Which isn’t to say that Haynes is making a joke out of the tragedy at the heart of this story. The film takes Joe’s story of increasing self-awareness (and the story of their kids, to a less-focal extent) very seriously. And Charles Melton gives a rich and unexpectedly affecting performance in his role, charting a course from daze and confusion to something approaching understanding, adulthood. It’s practically a delayed and deferred coming-of-age story from his end, where Elizabeth’s outward-in forcing of a fourth wall onto his and Gracie’s “story” makes Joe finally able to see it for the fucked-up horror-show it was . And is. And yet it’s all mixed-up with goodness, too.
But the disconnect between the true story, which is pathetic and sad, and the story that our tabloid culture (both the 1990s culture that Joe and Gracie have attempted to move on from as well as the modern-day version that Elizabeth, with her righteous claims that this time they will tell the story with “sensitivity”) wants to impose upon it—that’s where Haynes finds his satire. Gracie, after all, has to work overtime to shape her story of this “grand romance” to her liking, just as much as Elizabeth is trying to create a proper juicy role for herself.
And so these women’s war of wills to decide what “the truth” of it is, that is where Haynes (along with the delicious script from first-time feature screenwriter Samy Burch) reveals his cock. Which story gets told, which one is real—is there actually any real story at all? Well, that depends on who you ask! And so the film’s hysterically aggressive score, which projects torrid telenovela onto toothbrushing, is on them and it’s on us—it’s our communal desire for Lifetime tawdriness turned into actual sound and fury.
Moore and Portman are both at the top of their game here, delivering flourishes of Almodovarian camp alongside terrifying chasms of emptiness. These two and their tabloid Persona deserve one another. And while Elizabeth’s exploitations obviously pale in comparison to those of Gracie, neither of these women are commendable creatures. Elizabeth is perfectly willing to blow up real lives for the sake of her shitty movie, and she will do anything to get where and what she wants and needs. Her line to Joe after a particularly callous and exploitative act on her part, about this is just how grown-ups act, is particularly chilling given the context, which she is fully aware of, of what this man’s been through.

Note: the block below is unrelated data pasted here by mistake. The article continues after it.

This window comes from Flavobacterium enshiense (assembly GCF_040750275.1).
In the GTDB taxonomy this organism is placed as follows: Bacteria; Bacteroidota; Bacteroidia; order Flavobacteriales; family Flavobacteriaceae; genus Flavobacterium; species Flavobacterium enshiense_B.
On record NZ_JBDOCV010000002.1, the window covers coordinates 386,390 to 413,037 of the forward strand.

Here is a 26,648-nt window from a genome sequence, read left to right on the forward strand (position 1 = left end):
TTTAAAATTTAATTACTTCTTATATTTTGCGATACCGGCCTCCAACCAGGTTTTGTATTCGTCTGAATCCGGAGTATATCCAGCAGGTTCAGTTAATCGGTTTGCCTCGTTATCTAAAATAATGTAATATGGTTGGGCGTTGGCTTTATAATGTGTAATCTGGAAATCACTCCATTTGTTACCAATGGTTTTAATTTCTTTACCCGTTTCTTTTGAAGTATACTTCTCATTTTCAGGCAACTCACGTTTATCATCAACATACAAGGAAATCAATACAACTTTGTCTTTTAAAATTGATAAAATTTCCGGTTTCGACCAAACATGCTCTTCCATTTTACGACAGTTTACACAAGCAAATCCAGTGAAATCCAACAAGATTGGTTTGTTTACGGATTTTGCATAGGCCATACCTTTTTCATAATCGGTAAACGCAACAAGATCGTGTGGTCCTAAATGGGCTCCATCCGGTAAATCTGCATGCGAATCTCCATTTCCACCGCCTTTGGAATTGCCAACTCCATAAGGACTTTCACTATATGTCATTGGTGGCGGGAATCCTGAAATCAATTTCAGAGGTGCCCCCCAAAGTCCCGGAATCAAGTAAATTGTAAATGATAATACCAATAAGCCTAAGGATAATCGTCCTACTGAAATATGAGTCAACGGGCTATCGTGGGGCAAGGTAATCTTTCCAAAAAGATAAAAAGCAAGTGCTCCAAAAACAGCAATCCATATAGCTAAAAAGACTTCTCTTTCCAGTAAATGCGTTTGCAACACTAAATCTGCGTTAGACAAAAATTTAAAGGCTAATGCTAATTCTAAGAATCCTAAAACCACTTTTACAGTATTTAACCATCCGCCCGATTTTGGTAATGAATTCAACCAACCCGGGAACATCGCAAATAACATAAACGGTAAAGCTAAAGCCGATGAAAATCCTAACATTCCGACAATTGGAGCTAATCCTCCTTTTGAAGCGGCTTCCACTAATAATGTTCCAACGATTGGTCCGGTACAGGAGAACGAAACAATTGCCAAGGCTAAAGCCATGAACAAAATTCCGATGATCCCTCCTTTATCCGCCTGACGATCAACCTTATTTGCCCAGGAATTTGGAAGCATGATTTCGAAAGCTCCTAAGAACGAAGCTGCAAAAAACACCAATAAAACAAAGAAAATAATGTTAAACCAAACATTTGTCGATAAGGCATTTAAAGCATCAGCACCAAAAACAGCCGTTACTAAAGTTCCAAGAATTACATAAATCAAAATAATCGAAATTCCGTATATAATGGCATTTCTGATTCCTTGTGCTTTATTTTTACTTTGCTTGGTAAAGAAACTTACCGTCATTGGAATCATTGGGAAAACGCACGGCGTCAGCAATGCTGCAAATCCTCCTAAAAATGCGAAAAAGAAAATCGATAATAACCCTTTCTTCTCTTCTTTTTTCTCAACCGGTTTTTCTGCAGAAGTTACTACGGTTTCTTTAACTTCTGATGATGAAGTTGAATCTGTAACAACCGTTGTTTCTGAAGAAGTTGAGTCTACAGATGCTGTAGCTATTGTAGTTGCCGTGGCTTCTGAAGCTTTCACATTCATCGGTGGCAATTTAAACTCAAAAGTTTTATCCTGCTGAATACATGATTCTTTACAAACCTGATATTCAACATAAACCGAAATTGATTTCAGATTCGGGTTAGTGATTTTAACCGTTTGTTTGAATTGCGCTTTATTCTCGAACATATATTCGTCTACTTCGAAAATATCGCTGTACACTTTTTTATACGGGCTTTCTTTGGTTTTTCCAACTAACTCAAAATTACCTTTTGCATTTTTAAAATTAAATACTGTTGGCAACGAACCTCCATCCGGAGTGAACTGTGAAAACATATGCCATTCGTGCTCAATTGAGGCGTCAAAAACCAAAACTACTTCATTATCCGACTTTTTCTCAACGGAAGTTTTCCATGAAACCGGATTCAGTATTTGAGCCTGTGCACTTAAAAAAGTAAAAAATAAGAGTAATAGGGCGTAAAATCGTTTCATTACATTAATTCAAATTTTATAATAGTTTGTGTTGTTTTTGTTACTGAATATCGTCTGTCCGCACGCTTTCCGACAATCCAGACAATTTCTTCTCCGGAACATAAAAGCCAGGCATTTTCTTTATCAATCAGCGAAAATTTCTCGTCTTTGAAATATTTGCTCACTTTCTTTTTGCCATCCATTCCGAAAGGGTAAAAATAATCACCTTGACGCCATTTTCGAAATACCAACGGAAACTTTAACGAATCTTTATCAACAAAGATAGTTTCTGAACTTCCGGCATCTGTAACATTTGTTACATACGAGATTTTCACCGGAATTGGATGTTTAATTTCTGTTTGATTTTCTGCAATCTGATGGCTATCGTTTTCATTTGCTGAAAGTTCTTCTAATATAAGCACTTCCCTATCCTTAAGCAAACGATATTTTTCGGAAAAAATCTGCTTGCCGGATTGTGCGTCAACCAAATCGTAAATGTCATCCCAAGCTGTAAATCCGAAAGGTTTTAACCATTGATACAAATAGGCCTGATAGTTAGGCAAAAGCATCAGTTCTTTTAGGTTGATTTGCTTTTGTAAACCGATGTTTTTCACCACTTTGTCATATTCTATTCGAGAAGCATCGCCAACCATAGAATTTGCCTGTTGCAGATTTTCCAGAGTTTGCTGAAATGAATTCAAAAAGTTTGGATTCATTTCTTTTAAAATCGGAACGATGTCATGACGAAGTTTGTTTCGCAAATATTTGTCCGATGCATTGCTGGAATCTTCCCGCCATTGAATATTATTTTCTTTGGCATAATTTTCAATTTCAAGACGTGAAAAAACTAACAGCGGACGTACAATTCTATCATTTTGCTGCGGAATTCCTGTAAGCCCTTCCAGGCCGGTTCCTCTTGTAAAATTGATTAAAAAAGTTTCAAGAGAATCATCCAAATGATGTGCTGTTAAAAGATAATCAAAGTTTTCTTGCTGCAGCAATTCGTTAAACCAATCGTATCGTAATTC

For her part Gracie, wielding the most weaponized lisp in cinematic history, play-acts right back—in a race to win the sash for Most Sociopathic, never count out the one holding the gun. Moore’s long proven she can project vast wells of neediness and manipulation masquerading as coquettishness (shout-out to Boogie Nights and Amber Waves’ whole “mother” routine) and that needle-threading, so precise and fine, is one of the reasons we came to love her. But most especially when Haynes gets his hands on her. Moore’s start in the soap operas here bubbles and froths back up to a boil—those poor innocent little bunny rabbits never stood a chance in her sights.
Unreliable narrators narrating to unreliable narrators, all of them with conflicting intentions we can half-glance from underneath comically large Hollywood sunglasses—tell me that’s not entertainment, folks! May December is a wily marvel of true-crime contradictions—her word, his word, her word, on and on forever; all half-priced gruel shaped and repackaged to another decade’s particular tastes and considerations. All until nobody can remember why we even started unhinging our jaws and eating this shit in the first place.
‘May December’ screened at the 2023 New York Film Festival. It’s scheduled for release in the United States on November 17th, 2023.